The Simon Center for the Professional Military Ethic

    “Not on our network, you can’t…”


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    Join date : 2009-10-26
    Location : West Point, NY

    “Not on our network, you can’t…” Empty “Not on our network, you can’t…”

    Post by Admin on Thu Oct 29, 2009 2:35 pm

    “Not on our network, you can’t…”
    Downloading unauthorized files at colleges and universities

    At many college and universities in the United States, internet connections began to slow perceptibly in 2002 as more and more students were downloading music and movies, often files that were pirated or that they were otherwise unauthorized to download. In some cases, as much as seventy-five percent of a university’s bandwidth is being taken up with file swapping.

    Two distinct issues became intertwined: the size and frequency of the downloads was sufficient to clog college and university networks, often interfering directly with the academic concerns that are primary to the mission of the educational institutions. In addition, students were often downloading files that they were not permitted to download—and were making use of the university’s internet connection to do so.

    Administrators have reacted in various ways to this worsening situation. Some have added more bandwidth, often just to see it gobbled up as well. Others have been alerted by companies who felt their rights had been violated. For example, Warner Brothers contacted one college to inform them that one of their students had illegally downloaded a copy of a new Clint Eastwood movie. The Naval Academy, which has a strict honor code that prohibits stealing as well as cheating, confiscated nearly one hundred computers with unauthorized downloaded material on them. Cornell disciplined over fifty students for unauthorized downloading. Other institutions have treated the issue purely as a technical one and explored technical solutions such as limiting the amount of bandwidth a particular student could use at any one time, segregating dorms on the network from academic offices, giving lower priority to the types of files typically found on file-sharing sites, etc.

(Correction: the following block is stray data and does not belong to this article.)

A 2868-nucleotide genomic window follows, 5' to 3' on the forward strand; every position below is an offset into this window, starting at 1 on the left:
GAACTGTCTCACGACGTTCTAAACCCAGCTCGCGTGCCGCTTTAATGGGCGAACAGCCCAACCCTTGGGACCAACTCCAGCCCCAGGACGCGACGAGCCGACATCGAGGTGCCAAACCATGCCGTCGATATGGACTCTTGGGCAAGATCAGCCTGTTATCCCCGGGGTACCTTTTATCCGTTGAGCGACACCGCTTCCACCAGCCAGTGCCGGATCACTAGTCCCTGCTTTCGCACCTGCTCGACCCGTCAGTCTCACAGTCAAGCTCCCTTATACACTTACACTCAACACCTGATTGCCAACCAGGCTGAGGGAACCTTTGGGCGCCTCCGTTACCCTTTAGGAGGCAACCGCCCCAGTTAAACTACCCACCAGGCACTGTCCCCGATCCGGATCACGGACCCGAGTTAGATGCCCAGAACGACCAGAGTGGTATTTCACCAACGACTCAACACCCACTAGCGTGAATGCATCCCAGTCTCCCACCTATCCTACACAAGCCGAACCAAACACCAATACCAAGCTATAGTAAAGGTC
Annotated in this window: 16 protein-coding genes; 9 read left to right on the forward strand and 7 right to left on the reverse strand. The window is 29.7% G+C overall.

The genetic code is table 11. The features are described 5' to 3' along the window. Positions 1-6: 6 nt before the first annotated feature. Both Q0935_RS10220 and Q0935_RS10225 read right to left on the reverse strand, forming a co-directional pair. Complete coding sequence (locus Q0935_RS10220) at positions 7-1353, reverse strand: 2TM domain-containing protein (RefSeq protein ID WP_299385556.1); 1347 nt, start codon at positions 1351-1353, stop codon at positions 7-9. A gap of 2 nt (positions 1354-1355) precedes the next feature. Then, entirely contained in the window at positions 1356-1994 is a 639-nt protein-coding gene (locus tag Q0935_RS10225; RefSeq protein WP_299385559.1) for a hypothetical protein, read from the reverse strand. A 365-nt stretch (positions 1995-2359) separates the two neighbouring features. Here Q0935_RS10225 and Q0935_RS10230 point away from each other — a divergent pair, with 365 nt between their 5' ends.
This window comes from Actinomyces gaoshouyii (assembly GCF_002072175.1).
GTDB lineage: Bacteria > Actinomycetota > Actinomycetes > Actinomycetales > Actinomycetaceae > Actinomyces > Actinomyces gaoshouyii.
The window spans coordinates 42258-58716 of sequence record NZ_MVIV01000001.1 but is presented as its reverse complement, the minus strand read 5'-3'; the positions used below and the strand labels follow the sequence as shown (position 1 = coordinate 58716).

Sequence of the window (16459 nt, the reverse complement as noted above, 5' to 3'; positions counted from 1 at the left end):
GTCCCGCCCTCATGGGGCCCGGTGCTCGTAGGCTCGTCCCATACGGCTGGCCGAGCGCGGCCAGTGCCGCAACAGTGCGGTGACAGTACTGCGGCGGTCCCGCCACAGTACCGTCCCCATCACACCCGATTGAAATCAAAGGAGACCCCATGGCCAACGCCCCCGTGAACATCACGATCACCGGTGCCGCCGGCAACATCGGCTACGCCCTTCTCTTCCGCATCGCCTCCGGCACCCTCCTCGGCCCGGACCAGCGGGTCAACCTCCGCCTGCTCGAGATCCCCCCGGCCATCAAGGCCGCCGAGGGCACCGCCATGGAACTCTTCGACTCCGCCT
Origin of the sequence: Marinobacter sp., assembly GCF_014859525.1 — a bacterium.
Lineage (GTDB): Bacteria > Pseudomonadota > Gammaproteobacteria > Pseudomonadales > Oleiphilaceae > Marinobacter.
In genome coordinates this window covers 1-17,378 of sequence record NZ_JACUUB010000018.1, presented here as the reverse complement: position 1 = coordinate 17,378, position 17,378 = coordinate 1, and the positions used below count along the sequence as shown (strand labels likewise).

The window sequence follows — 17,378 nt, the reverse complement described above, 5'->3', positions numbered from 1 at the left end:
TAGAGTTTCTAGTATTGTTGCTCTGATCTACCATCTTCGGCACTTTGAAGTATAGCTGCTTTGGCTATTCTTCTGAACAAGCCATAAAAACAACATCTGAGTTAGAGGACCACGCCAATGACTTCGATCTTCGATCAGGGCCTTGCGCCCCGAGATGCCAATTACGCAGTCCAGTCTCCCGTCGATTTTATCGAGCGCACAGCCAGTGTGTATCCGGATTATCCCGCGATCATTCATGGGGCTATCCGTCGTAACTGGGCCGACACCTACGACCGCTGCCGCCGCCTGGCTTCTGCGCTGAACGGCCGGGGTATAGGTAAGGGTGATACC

Imagine that this has become a serious problem at your college or university, and that you are the head of a committee appointed to develop a policy on this issue. What recommendations would you make? What principles would underlie your recommendations? To what extent is this an issue of academic integrity and ethics? What rights do students have to privacy when they are on a university network? What responsibilities do universities have when students are using the university’s resources to accomplish something illegal?


    Source: Rebecca Trounson , “Pirated Files Clog College Networks,” Los Angeles Times, December 2, 2002, p. 1 Amy Harmon, “Students Learning to Evade Moves to Protect Media Files,” The New York Times, November 27, 2002, Section C

    (c) Association for Practical and Professional Ethics (APPE)

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